This virtual facade can help prevent attacks from dogs




Dogs are perfect. This is an objective fact. But sometimes people do not really understand what dogs try to communicate, and we can miss their warning signals. And dogs, like humans and many mammals, will play out if they feel that their limits are not respected.

But thanks to a new project at the University of Liverpool, a virtual dog can help people learn early signals and build a better, more complete understanding of how and why dogs communicate what they do. More importantly, this education can help alleviate the stress on our great friends and help to avoid those not so friendly snacks.

At the Virtual Engineering Center (VEC) in Liverpool, a team created a virtual reality program that teaches people about which body language for dogs it is. Many thousands of people are hospitalized every year in the hospital for dog bites, and of course those are the ones who simply check in. The truth is that while dogs are our best friends, as the more intelligent of the two, it is a bit like us to figure out how to best deal with them. After all, they really only have those cute ass-faces, and I do not know how to expect them to take on extra emotional work when they have to run around and be cute, and have to light their heads all day long. It's hard for a doggo, you know?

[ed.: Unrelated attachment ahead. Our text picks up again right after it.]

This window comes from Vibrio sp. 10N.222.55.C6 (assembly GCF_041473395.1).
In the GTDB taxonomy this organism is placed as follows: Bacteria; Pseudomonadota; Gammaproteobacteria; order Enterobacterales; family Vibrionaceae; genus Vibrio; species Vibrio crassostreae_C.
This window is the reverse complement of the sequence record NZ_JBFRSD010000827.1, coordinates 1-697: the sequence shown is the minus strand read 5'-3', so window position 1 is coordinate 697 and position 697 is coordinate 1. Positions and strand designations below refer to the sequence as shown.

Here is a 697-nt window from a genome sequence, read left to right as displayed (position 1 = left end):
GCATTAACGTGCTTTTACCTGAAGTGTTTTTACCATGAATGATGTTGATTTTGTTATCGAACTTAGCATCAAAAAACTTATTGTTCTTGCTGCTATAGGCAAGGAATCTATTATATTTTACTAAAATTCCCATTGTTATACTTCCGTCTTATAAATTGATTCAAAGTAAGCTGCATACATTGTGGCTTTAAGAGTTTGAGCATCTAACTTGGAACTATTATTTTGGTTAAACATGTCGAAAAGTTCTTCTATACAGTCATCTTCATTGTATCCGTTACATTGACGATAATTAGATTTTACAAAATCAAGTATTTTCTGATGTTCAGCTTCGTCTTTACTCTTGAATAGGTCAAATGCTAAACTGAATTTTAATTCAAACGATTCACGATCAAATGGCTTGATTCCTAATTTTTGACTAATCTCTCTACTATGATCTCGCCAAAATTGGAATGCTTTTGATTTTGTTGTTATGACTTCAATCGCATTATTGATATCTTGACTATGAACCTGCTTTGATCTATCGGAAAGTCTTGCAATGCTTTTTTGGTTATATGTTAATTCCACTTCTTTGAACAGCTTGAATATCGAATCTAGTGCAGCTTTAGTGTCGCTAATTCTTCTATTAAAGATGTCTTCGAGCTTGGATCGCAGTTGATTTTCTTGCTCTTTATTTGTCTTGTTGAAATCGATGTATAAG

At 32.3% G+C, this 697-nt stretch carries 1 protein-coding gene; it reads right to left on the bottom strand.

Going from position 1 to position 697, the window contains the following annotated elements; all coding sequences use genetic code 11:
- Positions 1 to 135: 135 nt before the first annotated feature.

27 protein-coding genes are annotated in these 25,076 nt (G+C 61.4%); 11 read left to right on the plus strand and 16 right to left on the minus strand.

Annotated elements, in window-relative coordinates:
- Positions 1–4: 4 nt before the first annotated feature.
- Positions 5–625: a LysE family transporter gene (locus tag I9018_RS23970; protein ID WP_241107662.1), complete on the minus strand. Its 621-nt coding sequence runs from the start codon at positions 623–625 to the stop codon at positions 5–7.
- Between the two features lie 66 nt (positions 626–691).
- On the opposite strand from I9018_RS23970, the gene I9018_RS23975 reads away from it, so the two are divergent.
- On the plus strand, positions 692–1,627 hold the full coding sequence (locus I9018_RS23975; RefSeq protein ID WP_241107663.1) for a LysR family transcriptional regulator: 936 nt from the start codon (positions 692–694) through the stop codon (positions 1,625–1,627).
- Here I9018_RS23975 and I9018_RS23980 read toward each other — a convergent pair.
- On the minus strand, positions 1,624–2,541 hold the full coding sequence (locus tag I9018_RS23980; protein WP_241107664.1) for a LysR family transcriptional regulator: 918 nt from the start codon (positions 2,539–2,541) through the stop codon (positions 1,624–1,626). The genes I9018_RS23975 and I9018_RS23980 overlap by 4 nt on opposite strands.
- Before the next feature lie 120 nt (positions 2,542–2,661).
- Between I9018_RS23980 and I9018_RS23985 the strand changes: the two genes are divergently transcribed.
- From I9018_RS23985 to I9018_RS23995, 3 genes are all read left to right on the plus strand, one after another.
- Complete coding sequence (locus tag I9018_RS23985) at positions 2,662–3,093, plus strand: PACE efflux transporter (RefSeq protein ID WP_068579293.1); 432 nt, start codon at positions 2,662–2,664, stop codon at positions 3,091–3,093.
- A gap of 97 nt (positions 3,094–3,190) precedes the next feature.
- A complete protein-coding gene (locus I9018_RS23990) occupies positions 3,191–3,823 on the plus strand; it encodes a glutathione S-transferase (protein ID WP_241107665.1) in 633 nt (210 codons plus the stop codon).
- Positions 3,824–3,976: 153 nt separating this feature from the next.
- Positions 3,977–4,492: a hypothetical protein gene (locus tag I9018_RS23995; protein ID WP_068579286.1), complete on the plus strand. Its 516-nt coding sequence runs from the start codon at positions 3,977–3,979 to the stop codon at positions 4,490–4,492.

The program is fairly simple. Man enters the virtual environment with a digital dog, and as the user comes closer, the body language of the dog gradually changes. Aligned with the "Canine Ladder of Aggression" a standardized set of properties that most dogs display in quite different order before attacking. The idea is to catch the subtler characters – like licking the chops – before you go to the teeth.

"This was a very interesting project to work with a lot of exciting potential for the future," said team leader Iain Cant. "The next steps will be to improve the details within the immersive environment to ensure that the simulation is as realistic as possible." Future developments will also show a greater number of behaviors of dogs and the reactions of the dog to the behavior users. "

We at Geek are fans of all good guys and especially get angry when they are injured in movies. We also love nightmare versions of dogs. And let your dog scratch the ground after they are made, it's not their fault. For all the best news about the best guys, follow us here.

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